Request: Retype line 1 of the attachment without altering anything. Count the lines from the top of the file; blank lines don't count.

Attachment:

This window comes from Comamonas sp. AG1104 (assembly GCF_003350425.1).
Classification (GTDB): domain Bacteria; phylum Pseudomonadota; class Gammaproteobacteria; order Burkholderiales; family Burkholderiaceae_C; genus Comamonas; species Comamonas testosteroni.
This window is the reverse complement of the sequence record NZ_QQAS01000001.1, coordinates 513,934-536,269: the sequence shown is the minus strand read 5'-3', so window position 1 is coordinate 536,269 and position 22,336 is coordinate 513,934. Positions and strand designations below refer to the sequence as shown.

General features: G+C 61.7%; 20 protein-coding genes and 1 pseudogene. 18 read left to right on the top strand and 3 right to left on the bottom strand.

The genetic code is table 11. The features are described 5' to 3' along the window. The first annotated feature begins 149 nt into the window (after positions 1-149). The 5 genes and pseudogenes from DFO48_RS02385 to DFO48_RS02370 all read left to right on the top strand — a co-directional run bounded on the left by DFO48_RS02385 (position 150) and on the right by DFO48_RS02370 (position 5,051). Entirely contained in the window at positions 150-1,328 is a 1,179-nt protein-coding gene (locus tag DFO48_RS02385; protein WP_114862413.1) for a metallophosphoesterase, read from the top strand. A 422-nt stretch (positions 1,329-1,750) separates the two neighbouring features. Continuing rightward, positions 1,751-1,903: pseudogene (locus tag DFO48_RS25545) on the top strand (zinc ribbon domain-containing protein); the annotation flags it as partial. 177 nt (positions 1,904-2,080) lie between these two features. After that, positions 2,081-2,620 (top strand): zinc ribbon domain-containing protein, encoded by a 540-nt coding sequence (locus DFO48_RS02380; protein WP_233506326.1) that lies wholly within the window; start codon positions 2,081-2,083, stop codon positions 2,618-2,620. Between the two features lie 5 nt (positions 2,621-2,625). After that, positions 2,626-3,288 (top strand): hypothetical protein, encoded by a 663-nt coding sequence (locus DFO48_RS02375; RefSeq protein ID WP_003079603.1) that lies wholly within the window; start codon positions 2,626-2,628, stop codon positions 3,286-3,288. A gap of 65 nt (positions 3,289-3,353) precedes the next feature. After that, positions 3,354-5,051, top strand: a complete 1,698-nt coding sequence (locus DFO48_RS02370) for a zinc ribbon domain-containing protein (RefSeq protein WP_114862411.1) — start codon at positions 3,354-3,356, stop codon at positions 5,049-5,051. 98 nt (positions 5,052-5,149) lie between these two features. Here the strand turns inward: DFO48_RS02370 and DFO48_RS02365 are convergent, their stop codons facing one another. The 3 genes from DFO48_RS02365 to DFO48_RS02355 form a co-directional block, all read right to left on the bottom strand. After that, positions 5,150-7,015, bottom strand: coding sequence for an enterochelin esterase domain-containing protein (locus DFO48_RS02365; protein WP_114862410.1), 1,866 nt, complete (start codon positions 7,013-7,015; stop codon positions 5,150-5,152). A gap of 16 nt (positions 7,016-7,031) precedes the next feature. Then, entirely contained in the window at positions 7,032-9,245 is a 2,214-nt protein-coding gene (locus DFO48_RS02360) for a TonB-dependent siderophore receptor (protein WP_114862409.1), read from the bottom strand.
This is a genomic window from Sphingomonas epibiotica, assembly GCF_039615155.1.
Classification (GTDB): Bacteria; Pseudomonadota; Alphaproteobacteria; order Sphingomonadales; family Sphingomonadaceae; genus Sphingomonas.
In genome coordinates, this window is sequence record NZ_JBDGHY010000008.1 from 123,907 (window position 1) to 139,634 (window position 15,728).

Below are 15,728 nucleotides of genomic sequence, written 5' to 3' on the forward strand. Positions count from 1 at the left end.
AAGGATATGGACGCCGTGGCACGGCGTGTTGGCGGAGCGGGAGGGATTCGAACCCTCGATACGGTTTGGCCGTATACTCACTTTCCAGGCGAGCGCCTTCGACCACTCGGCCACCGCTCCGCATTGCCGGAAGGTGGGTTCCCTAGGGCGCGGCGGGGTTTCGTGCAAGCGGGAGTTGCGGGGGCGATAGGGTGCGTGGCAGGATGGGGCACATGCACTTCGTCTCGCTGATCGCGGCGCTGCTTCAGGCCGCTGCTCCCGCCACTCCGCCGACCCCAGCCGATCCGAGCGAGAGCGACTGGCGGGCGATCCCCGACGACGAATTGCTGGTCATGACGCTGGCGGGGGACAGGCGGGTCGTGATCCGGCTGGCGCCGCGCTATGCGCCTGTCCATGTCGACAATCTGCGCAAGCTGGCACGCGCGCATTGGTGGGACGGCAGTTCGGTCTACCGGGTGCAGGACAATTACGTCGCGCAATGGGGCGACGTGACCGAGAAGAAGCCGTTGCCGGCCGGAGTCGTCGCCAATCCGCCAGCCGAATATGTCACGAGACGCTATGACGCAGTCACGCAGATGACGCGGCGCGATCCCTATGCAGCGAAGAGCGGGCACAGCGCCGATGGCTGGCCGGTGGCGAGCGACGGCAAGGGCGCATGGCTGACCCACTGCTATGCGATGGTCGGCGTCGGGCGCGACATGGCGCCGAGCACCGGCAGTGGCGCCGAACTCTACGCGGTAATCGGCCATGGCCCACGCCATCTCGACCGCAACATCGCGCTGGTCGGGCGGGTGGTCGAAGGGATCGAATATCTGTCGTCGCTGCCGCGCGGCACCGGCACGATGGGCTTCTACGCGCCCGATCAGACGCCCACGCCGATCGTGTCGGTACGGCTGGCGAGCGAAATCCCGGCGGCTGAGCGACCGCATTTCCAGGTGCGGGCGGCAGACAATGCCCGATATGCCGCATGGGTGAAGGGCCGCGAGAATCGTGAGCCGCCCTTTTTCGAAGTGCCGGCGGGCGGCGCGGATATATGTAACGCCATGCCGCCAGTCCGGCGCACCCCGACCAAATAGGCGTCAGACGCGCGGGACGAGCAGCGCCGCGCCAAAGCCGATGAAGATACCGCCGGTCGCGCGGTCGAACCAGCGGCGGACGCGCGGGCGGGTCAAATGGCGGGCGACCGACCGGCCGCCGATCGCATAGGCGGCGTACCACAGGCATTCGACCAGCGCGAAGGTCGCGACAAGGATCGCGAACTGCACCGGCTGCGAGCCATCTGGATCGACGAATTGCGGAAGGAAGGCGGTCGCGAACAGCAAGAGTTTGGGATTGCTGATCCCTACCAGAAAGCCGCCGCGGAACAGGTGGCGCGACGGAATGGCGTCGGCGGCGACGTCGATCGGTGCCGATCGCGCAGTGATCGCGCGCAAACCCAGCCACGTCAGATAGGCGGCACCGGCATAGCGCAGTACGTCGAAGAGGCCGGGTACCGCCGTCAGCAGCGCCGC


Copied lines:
This window comes from Comamonas sp. AG1104 (assembly GCF_003350425.1).